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Fontana v. The Chefs' Warehouse, Inc.

United States District Court, N.D. California

June 15, 2017

THE CHEFS' WAREHOUSE INC., et al., Defendants.



         Pending before the Court is Defendants' motion to compel arbitration. Dkt. No. 20. For the reasons articulated below, the Court GRANTS the motion.

         I. BACKGROUND

         Plaintiff Christopher Fontana filed this action on August 26, 2016, in Sonoma County Superior Court claiming that his former employer did not pay him his severance package. See Dkt. No. 1. Defendants Del Monte Capitol Meat Company, LLC and The Chef's Warehouse West Coast, LLC removed the case to federal court on November 9, 2016. Id.

         According to Plaintiff, he began working for Del Monte in 1996. Dkt. No. 1, Ex. A ¶ 6 (“Compl.”). The Chef's Warehouse acquired Del Monte in 2015. See Id . ¶ 8. As part of Plaintiff's ongoing employment with them, he signed the Del Monte Arbitration Agreement (“Arbitration Agreement”) in March 2015. Dkt. No. 20-2, Ex. A; see also Compl. ¶ 7. Paragraph 2 provides:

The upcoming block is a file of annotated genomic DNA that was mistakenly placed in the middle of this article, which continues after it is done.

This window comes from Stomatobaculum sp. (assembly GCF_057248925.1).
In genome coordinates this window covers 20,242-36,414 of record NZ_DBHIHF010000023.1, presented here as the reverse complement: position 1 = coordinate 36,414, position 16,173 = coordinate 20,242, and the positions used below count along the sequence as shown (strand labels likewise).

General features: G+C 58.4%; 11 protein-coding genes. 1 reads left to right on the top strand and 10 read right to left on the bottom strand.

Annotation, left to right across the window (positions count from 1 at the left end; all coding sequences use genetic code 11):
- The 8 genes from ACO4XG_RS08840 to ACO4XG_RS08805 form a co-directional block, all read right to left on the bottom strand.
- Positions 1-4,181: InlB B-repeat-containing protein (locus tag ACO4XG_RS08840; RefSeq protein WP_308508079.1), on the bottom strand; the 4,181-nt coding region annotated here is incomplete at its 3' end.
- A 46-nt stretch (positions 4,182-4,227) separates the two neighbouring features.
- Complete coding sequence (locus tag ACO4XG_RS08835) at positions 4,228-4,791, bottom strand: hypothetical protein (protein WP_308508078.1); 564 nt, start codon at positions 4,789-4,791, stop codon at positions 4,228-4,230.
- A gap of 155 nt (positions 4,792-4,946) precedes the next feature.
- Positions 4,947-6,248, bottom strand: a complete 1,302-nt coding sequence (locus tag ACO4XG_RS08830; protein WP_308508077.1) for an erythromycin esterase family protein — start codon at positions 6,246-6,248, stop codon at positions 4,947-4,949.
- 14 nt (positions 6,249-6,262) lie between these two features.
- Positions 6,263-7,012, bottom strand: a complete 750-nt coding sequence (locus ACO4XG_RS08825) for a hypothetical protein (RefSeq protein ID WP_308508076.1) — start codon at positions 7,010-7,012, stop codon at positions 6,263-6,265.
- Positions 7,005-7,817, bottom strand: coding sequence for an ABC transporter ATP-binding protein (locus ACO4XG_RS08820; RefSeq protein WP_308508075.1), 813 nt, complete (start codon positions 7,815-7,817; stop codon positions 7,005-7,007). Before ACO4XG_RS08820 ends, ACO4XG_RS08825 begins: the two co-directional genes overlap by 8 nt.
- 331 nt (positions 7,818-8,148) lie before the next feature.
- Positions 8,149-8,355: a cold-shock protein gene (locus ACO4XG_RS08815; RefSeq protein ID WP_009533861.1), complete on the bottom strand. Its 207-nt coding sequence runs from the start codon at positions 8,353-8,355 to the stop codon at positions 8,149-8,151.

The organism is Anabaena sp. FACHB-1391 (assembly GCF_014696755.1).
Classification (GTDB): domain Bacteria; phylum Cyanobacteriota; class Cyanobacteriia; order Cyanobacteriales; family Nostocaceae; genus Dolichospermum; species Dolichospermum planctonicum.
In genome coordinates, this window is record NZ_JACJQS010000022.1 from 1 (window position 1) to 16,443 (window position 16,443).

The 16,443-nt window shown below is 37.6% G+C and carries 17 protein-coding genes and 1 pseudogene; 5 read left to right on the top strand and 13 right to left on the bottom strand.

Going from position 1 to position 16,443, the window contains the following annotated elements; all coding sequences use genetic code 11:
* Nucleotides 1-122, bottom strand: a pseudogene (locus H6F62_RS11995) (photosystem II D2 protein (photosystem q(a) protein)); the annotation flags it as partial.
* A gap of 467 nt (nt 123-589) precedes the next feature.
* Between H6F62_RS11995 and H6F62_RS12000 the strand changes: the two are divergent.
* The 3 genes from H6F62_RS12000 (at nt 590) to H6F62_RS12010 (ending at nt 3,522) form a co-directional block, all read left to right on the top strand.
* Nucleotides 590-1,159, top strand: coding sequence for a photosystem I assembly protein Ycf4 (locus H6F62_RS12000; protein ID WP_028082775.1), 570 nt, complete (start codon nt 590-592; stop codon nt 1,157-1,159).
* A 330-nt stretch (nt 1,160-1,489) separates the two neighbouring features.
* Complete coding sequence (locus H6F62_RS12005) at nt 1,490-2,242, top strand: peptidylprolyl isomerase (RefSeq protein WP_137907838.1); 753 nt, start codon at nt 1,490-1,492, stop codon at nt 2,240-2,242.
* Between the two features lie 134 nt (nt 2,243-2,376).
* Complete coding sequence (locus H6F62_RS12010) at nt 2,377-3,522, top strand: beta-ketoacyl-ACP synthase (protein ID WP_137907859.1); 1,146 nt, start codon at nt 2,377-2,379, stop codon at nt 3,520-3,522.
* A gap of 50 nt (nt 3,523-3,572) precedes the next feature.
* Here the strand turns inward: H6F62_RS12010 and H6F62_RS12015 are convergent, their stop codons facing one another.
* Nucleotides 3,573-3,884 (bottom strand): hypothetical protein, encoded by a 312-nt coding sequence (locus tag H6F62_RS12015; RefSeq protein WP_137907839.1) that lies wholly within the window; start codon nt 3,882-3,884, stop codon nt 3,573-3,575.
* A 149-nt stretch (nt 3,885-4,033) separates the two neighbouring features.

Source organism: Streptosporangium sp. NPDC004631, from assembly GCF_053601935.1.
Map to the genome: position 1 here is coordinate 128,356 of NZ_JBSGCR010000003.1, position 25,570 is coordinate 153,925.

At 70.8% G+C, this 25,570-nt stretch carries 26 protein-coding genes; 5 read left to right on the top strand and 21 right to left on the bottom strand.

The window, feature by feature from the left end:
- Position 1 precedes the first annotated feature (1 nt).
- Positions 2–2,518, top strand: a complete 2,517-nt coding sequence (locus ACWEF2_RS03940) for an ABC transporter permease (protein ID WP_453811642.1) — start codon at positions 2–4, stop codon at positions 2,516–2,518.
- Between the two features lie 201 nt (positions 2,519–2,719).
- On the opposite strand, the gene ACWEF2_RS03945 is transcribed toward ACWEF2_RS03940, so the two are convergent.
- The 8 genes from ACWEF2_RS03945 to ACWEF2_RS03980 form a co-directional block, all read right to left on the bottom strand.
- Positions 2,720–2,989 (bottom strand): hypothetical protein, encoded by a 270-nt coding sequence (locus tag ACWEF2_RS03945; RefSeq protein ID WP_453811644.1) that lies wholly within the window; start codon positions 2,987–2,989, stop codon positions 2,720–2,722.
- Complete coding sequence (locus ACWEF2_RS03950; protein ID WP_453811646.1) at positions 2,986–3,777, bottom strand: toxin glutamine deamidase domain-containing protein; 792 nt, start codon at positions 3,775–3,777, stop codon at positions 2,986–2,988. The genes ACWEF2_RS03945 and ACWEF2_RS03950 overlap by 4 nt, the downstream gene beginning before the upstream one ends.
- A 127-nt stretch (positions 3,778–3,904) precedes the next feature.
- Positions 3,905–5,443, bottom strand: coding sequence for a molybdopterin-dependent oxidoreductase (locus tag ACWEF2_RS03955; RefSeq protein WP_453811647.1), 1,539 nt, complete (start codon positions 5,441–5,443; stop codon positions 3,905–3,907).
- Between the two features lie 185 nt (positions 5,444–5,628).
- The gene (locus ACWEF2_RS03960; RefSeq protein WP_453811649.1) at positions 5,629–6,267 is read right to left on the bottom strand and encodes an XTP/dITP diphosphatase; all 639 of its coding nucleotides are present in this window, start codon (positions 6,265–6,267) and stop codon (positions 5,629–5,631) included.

[A]ll disputes . . . that may have arisen prior to, during or after the date of execution of this Agreement shall be subject to resolution only through final and binding arbitration with the American Arbitration Association (“AAA”) . . . . The claims covered by this Agreement include, but are not limited to, any and all controversies, claims, or disputes between the Company and Employee arising out of, relating to, or resulting from the terms and conditions of Employee's employment with the Company or the termination of the Employee's employment with the Company . . . .

Dkt. No. 20-2, Ex. A ¶ 2. Both Plaintiff and Del Monte's Human Resources manager signed the Arbitration Agreement. Id. at 3.

         In May 2016, Defendants terminated Plaintiff and offered him a Confidential Settlement and General Release (“Severance Agreement”). Compl. ¶ 9; see also Compl., Ex. 1 (copy of partially executed agreement). Plaintiff attempted to re-negotiate and requested additional compensation. Compl. ¶ 11. Defendants refused and said the as-is offer would expire on May 27, 2016. Id. ¶ 12. Plaintiff signed the Severance Agreement and returned it to Defendants. Id.; see also Dkt. No. 23 at 2. On May 27, Defendants' Chief Human Resources Officer acknowledged that she had received it and would send a check by June 2. Compl. ¶ 14. Instead, Defendants never signed the agreement and e-mailed Plaintiff on June 1 to say that they were rescinding the Severance Agreement. Id. ¶ 15; see also Compl., Ex. 1 (Severance Agreement).